A. There are many examples of positive Christian-Muslim relations between ordinary Catholics and Muslims all over our country and the world; unfortunately, they don’t often make the news. Just one example is  a Catholic-Muslim women’s dialogue group that has been meeting weekly for the past 20 years in Bridgeview, Illinois; the women are parishioners at St. Fabian’s Catholic Church and members of the nearby Mosque Foundation. These women know  each other well, as they are not only sisters in faith but neighbors and friends.  There are also countless Christian-Muslim student dialogues on college campuses, which include not only friendly conversations but also joint social justice projects. There are scholarly dialogues, such as one between Catholic and Muslim professors that have been meeting twice a year for several years and is sponsored by The Catholic University of America and John Carroll University in Cleveland. There are also official dialogues sponsored by the Catholic Church, such as the National Catholic-Muslim  Dialogue, sponsored by the U.S. Conference of Catholic Bishops and various national Islamic organizations.

Q. What is your response to Catholics who think that Islam should not be esteemed, since it does not share the Catholic belief that Christ is God?

A. Christianity is the only religion that believes Jesus Christ is the son of God. My point is that Islam is not unique in this; Jews, Hindus, Buddhists and others also do not believe Christ to be divine. Yet Muslims and Christians can and should have fruitful conversations about their different beliefs about Jesus; we should not shy away from differences, for often the best theological learning occurs when we examine our disagreements. Aside from Jesus, the Muslim view of God is similar to Christian views in many ways. As I noted above, “Nostra Aetate” lists some of these attributes. (We agree that God is one, living, merciful, all-powerful, speaks to humans, will judge us, etc.)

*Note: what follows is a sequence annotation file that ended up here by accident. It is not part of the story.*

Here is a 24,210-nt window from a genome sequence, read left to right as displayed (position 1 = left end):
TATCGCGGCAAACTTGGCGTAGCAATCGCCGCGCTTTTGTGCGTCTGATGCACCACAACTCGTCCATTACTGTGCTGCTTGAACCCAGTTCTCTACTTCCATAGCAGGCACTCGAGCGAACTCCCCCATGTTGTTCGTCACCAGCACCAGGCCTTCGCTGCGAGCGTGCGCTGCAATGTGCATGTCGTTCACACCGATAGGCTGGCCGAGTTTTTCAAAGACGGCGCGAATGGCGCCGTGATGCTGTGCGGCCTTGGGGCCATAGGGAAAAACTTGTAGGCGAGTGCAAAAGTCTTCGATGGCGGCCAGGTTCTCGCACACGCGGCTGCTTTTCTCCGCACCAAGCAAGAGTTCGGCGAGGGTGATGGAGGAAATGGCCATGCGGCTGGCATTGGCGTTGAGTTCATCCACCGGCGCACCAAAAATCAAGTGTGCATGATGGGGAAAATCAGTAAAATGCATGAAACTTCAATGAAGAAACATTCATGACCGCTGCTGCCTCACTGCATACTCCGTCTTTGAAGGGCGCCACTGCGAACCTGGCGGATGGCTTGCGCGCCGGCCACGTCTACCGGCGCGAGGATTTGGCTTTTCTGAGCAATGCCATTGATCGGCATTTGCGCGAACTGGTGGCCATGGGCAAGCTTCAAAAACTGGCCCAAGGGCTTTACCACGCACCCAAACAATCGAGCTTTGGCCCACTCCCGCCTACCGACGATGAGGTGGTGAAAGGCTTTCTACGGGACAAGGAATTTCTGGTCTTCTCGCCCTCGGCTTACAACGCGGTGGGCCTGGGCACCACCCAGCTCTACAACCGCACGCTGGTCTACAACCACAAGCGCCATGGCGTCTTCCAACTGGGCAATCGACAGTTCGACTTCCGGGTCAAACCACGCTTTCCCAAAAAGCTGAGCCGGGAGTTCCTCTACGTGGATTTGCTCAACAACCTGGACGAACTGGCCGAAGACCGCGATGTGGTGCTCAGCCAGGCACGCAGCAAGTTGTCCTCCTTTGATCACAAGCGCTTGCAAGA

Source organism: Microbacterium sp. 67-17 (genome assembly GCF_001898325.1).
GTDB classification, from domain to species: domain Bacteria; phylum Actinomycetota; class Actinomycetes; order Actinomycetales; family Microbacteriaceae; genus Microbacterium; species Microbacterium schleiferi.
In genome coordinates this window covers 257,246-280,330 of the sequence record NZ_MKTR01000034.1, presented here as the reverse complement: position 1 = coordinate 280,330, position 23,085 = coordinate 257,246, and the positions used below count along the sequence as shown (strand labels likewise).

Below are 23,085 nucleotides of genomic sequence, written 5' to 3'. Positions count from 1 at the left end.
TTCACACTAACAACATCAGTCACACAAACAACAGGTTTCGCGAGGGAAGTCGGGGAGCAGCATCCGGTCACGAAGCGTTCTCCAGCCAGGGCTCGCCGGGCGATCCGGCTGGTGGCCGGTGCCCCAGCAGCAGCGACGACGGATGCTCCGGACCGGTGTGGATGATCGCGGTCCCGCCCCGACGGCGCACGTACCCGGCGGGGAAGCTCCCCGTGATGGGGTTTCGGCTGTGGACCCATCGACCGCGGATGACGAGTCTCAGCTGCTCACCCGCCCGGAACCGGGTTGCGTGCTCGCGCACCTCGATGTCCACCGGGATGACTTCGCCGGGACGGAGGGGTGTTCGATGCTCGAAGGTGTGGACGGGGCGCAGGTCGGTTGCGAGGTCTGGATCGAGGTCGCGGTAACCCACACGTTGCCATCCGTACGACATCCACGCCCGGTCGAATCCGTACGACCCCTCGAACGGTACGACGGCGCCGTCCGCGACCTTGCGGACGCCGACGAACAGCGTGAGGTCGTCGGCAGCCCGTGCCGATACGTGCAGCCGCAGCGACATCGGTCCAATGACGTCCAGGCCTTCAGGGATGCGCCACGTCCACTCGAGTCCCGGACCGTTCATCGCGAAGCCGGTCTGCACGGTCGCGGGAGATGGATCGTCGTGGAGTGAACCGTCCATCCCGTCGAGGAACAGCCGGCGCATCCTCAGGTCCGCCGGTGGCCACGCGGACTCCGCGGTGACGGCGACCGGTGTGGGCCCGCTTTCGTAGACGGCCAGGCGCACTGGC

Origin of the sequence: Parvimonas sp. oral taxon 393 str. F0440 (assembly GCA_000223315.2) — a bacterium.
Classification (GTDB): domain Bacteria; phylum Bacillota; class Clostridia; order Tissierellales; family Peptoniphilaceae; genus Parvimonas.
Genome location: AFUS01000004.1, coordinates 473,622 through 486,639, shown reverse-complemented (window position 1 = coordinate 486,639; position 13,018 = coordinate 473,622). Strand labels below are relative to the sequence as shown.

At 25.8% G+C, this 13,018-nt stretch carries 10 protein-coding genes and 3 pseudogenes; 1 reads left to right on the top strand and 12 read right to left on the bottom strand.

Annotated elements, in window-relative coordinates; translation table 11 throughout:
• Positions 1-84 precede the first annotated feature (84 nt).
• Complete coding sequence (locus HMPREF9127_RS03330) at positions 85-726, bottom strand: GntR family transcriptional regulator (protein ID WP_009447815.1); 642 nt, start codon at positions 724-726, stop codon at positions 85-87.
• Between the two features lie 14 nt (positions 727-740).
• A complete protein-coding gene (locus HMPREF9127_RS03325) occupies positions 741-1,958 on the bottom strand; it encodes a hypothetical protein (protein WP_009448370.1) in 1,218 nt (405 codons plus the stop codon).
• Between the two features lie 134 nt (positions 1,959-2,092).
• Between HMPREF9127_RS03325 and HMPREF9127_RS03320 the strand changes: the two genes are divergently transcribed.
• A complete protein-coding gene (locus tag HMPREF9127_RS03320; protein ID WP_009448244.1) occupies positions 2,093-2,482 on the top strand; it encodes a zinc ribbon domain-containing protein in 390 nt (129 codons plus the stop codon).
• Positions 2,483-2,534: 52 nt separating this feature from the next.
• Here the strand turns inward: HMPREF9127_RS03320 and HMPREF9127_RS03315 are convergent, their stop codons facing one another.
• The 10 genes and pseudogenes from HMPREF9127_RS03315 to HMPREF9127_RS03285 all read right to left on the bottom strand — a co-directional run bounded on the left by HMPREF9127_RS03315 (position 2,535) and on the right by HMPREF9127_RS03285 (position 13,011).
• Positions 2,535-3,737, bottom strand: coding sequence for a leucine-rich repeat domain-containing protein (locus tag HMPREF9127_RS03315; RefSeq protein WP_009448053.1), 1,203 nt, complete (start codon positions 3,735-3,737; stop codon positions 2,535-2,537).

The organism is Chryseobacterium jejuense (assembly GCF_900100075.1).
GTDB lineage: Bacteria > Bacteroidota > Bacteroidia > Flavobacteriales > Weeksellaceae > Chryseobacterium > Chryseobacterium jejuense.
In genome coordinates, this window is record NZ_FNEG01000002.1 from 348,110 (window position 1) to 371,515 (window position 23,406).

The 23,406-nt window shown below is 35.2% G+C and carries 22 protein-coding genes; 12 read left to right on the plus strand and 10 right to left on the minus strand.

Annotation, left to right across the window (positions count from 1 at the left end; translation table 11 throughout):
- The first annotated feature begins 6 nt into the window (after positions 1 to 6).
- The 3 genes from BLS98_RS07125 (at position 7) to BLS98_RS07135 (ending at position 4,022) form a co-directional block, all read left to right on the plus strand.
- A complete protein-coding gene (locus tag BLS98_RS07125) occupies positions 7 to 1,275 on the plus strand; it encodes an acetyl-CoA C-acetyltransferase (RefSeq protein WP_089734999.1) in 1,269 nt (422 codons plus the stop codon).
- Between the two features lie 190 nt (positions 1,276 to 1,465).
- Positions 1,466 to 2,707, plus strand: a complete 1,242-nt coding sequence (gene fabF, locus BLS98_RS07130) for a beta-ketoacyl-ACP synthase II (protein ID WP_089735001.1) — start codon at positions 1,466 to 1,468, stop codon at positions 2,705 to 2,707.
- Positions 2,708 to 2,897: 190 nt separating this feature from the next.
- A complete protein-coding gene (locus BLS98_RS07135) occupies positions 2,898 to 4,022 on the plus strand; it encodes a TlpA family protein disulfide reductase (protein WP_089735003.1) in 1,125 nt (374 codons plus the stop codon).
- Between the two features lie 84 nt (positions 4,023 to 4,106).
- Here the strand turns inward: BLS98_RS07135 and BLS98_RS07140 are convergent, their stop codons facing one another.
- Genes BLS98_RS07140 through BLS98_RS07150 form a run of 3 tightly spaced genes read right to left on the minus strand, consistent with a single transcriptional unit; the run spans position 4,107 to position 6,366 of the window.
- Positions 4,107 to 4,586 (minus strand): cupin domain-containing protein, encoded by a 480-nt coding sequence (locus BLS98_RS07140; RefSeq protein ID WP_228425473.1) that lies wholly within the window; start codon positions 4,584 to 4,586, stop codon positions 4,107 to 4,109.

Interreligious dialogue should include a discussion of both differences and similarities; for this often will lead you to learn more about your own faith. Indeed, a Christian who is asked by a Muslim to explain the Trinity will certainly need to study and reflect on his or her own understanding of this important doctrine. Furthermore, when Catholics get to know individual Muslims (since there is no such thing as dialogue between “Christianity and Islam” but only between individual Christian and Muslim believers), they might be surprised to see how devoted Muslims are in praying five times a day, in fasting during Ramadan and in giving alms. They might be inspired to live out their own Catholic faith more fervently, to pray more, to be more charitable. Concrete encounters with Muslims will dispel fear and  ignorance, and can lead to respect of them and a deepening  of one’s own faith. The biblical scholar Krister Stendahl called this “holy envy.”

Q. What about people’s fears that Islam is a religion of violence and promotes the killing of Christians?